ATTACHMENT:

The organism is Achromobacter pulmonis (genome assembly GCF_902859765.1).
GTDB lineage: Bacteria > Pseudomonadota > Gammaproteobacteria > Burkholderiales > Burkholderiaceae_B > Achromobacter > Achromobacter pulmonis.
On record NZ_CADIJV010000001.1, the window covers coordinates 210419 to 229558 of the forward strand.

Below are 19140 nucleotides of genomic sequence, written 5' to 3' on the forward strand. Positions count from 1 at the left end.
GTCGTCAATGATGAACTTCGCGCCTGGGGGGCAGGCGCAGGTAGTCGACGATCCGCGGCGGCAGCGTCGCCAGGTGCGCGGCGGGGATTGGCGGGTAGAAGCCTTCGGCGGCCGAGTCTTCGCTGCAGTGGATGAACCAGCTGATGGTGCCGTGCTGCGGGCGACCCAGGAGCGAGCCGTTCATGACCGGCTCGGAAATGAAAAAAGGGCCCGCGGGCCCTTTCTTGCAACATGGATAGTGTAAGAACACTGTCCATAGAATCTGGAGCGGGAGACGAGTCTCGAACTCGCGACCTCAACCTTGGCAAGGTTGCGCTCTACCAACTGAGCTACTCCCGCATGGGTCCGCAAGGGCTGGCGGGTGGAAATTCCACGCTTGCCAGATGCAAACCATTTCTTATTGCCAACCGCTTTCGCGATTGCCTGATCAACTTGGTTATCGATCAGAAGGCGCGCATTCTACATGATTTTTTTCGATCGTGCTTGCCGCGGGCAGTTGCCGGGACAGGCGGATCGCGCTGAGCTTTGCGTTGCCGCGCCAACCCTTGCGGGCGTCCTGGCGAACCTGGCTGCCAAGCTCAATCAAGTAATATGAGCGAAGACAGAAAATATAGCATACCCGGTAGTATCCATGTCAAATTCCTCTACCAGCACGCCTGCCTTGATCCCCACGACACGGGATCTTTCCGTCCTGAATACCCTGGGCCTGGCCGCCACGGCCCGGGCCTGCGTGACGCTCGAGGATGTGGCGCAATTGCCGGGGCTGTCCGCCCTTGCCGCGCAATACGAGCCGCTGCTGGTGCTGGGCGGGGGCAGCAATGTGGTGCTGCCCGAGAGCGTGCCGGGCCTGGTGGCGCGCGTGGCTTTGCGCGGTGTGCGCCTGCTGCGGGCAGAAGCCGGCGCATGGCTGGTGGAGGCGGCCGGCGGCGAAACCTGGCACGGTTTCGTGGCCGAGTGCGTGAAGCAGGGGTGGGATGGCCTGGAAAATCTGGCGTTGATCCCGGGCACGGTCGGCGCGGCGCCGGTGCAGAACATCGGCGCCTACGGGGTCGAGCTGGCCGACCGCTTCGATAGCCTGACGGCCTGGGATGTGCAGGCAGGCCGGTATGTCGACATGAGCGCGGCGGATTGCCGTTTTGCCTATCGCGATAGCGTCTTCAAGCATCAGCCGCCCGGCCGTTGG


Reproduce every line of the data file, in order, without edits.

The organism is Achromobacter pulmonis (genome assembly GCF_902859765.1).
GTDB lineage: Bacteria > Pseudomonadota > Gammaproteobacteria > Burkholderiales > Burkholderiaceae_B > Achromobacter > Achromobacter pulmonis.
On record NZ_CADIJV010000001.1, the window covers coordinates 210419 to 229558 of the forward strand.

Below are 19140 nucleotides of genomic sequence, written 5' to 3' on the forward strand. Positions count from 1 at the left end.
GTCGTCAATGATGAACTTCGCGCCTGGGGGGCAGGCGCAGGTAGTCGACGATCCGCGGCGGCAGCGTCGCCAGGTGCGCGGCGGGGATTGGCGGGTAGAAGCCTTCGGCGGCCGAGTCTTCGCTGCAGTGGATGAACCAGCTGATGGTGCCGTGCTGCGGGCGACCCAGGAGCGAGCCGTTCATGACCGGCTCGGAAATGAAAAAAGGGCCCGCGGGCCCTTTCTTGCAACATGGATAGTGTAAGAACACTGTCCATAGAATCTGGAGCGGGAGACGAGTCTCGAACTCGCGACCTCAACCTTGGCAAGGTTGCGCTCTACCAACTGAGCTACTCCCGCATGGGTCCGCAAGGGCTGGCGGGTGGAAATTCCACGCTTGCCAGATGCAAACCATTTCTTATTGCCAACCGCTTTCGCGATTGCCTGATCAACTTGGTTATCGATCAGAAGGCGCGCATTCTACATGATTTTTTTCGATCGTGCTTGCCGCGGGCAGTTGCCGGGACAGGCGGATCGCGCTGAGCTTTGCGTTGCCGCGCCAACCCTTGCGGGCGTCCTGGCGAACCTGGCTGCCAAGCTCAATCAAGTAATATGAGCGAAGACAGAAAATATAGCATACCCGGTAGTATCCATGTCAAATTCCTCTACCAGCACGCCTGCCTTGATCCCCACGACACGGGATCTTTCCGTCCTGAATACCCTGGGCCTGGCCGCCACGGCCCGGGCCTGCGTGACGCTCGAGGATGTGGCGCAATTGCCGGGGCTGTCCGCCCTTGCCGCGCAATACGAGCCGCTGCTGGTGCTGGGCGGGGGCAGCAATGTGGTGCTGCCCGAGAGCGTGCCGGGCCTGGTGGCGCGCGTGGCTTTGCGCGGTGTGCGCCTGCTGCGGGCAGAAGCCGGCGCATGGCTGGTGGAGGCGGCCGGCGGCGAAACCTGGCACGGTTTCGTGGCCGAGTGCGTGAAGCAGGGGTGGGATGGCCTGGAAAATCTGGCGTTGATCCCGGGCACGGTCGGCGCGGCGCCGGTGCAGAACATCGGCGCCTACGGGGTCGAGCTGGCCGACCGCTTCGATAGCCTGACGGCCTGGGATGTGCAGGCAGGCCGGTATGTCGACATGAGCGCGGCGGATTGCCGTTTTGCCTATCGCGATAGCGTCTTCAAGCATCAGCCGCCCGGCCGTTGG